Pre-testing: A Better Way to Beat the Control

Pre-testing: A Better Way to Beat the Control

Issue: 

2014, February

The A/B split test is as fundamentally sound, as it is slow, expensive and inefficient. 

Direct mail testing—even for high-volume mailers—means putting a finite number of possible tests in market.  These tests are either incremental changes or wholesale redesigns.  The former usually assures incremental gain/loss, and the latter requires a lot of risk and reputational capital.    

Truth is, the vast majority of tests fail.  For two reasons.   
 
1)   The control is hard to beat.  It benefits immensely from something your test package can never have—exposure.  Your target audience, however large, is still finite.  You mail the same people over and over.  Even non-buyers are exposed to the control. 
 

2)   Coming up with a test, or 10 tests or 100, for a single campaign is like searching for a needle in the haystack.  The number of possible test packages is infinite, and you are forced to choose an imperceptibly small percentage of them to mail.    

In split testing, the odds are against you.  With a complete redesign, the odds are even more onerous.  The A/B test will tell you if the new package test wins or not.  But it cannot tell you why.  Perhaps there are components within the complete redesign that are clear winners, but are getting drowned out by the weaker elements.  

So, what is a better alternative?  Look no further than the consumer package goods industry for an idea.  CPG marketer do lots of in-market testing, also lots of product development work in advance.  By comparison, the direct marketing world does very little. 

The methodology now available to direct marketers is sophisticated, but simple and intuitive.  In short, It is an online testing program through which your target audience evaluates thousands of different direct mail package ideas in mere minutes.  

The secret to its success, and why this pre-testing matches up with live test results so well, is the ability to replicate real-world choice and decision making by:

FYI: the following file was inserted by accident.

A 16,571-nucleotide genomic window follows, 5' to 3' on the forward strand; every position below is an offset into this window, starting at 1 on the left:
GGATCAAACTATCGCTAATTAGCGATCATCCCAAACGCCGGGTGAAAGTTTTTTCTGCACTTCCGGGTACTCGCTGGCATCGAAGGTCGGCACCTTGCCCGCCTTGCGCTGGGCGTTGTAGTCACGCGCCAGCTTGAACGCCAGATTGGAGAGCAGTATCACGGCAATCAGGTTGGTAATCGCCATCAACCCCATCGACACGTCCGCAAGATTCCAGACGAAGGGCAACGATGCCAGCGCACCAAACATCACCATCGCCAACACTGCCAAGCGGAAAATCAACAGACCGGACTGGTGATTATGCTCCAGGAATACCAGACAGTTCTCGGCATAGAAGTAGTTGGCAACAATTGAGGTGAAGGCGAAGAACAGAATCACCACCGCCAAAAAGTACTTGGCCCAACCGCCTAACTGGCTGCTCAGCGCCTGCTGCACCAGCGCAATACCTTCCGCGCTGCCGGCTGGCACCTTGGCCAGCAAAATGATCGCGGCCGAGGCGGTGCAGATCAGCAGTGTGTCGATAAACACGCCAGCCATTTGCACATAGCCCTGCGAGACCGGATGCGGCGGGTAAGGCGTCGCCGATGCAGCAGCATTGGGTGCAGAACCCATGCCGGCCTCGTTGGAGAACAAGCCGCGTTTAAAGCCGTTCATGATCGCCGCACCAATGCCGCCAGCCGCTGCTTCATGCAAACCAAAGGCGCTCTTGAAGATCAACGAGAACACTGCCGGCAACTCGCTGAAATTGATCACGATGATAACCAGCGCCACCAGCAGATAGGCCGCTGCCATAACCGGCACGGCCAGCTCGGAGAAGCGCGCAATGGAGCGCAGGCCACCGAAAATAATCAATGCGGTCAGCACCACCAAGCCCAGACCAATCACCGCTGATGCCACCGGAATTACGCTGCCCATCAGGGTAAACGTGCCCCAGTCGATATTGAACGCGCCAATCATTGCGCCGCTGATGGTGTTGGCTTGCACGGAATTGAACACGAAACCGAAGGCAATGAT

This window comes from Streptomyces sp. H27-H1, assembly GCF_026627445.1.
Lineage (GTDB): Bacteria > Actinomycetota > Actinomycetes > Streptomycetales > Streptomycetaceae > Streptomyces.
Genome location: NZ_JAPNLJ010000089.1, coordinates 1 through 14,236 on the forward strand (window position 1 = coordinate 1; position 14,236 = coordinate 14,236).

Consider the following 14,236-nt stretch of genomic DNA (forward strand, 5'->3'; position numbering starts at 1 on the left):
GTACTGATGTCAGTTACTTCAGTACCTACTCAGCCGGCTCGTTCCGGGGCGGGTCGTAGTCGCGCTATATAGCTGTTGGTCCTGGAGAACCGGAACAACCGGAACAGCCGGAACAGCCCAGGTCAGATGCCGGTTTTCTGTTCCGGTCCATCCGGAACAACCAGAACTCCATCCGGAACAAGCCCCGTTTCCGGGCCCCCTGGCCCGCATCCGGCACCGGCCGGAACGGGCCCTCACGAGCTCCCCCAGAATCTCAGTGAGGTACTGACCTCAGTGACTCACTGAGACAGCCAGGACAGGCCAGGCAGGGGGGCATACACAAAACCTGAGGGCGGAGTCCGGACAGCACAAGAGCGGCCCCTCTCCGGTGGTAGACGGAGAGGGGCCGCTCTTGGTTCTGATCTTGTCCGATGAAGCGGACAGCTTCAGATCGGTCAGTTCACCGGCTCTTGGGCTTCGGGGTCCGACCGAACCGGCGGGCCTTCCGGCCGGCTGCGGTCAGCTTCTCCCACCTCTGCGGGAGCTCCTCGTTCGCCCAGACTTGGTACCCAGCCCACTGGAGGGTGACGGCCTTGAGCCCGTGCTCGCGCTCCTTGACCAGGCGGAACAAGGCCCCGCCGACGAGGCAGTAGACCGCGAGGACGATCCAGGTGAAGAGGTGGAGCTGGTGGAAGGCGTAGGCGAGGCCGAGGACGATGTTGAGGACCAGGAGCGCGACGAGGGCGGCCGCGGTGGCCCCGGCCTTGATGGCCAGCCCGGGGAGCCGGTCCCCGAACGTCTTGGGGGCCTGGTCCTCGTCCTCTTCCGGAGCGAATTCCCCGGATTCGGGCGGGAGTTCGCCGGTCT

1-  Showing the target audience concepts, packages or offers holistically, just as they view them home. 

2-  Asking the target audience answer one question—overall preference—within a few seconds, the same amount of time you get before your package is thrown in the trash.  

Behind the scenes is very sophisticated statistical modeling to answer the question we really want to know, which is Why?  You end up with scores for every single test element, which may encompass 30 or 40 different component parts of a direct mail package (OE, letter, buck slip, reply form) and, in turn, thousands of package combinations.  

The business upside is four fold:  
- Test exponentially more ideas in a radically shorter period of time.
-   Put fewer tests in the mail, and at higher volume, to get to rollout faster.
-    Find out exactly what impact each component has on preference and response.  
-  Test big ideas, those that would never make it in the mail unless you have empirical proof they can work, in a low cost, low risk environment. 

A/B split testing method has been around for decades, and yet direct marketing has changed dramatically, with more channels, better targeting, better production methods and now, a better way to beat the control.


Author: 

Chris Locker
Chris Locker's picture

Chris Locker is EVP of marketing and strategy at The Consumer Voice, in the Minneapolis area.  Reach him at clocker@theconsumervoice.net.